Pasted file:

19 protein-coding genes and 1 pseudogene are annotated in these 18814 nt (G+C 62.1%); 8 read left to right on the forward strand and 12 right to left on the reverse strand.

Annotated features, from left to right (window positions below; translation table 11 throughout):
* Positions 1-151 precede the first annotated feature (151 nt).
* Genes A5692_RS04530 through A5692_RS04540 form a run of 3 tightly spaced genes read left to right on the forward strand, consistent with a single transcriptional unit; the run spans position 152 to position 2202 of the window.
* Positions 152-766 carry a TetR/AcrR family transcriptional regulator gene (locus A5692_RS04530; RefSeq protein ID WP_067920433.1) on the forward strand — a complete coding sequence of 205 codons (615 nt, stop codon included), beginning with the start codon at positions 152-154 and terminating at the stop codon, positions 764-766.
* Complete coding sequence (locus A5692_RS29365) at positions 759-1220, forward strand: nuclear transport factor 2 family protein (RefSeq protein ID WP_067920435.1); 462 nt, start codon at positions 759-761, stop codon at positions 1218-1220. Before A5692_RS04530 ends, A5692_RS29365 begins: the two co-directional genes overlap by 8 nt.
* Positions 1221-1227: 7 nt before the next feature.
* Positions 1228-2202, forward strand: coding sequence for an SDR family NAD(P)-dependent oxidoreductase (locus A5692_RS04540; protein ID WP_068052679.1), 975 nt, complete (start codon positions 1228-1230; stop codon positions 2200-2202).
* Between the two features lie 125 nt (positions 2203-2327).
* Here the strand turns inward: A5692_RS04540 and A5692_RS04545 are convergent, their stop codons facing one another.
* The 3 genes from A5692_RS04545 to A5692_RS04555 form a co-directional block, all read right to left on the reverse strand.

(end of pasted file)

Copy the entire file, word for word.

19 protein-coding genes and 1 pseudogene are annotated in these 18814 nt (G+C 62.1%); 8 read left to right on the forward strand and 12 right to left on the reverse strand.

Annotated features, from left to right (window positions below; translation table 11 throughout):
* Positions 1-151 precede the first annotated feature (151 nt).
* Genes A5692_RS04530 through A5692_RS04540 form a run of 3 tightly spaced genes read left to right on the forward strand, consistent with a single transcriptional unit; the run spans position 152 to position 2202 of the window.
* Positions 152-766 carry a TetR/AcrR family transcriptional regulator gene (locus A5692_RS04530; RefSeq protein ID WP_067920433.1) on the forward strand — a complete coding sequence of 205 codons (615 nt, stop codon included), beginning with the start codon at positions 152-154 and terminating at the stop codon, positions 764-766.
* Complete coding sequence (locus A5692_RS29365) at positions 759-1220, forward strand: nuclear transport factor 2 family protein (RefSeq protein ID WP_067920435.1); 462 nt, start codon at positions 759-761, stop codon at positions 1218-1220. Before A5692_RS04530 ends, A5692_RS29365 begins: the two co-directional genes overlap by 8 nt.
* Positions 1221-1227: 7 nt before the next feature.
* Positions 1228-2202, forward strand: coding sequence for an SDR family NAD(P)-dependent oxidoreductase (locus A5692_RS04540; protein ID WP_068052679.1), 975 nt, complete (start codon positions 1228-1230; stop codon positions 2200-2202).
* Between the two features lie 125 nt (positions 2203-2327).
* Here the strand turns inward: A5692_RS04540 and A5692_RS04545 are convergent, their stop codons facing one another.
* The 3 genes from A5692_RS04545 to A5692_RS04555 form a co-directional block, all read right to left on the reverse strand.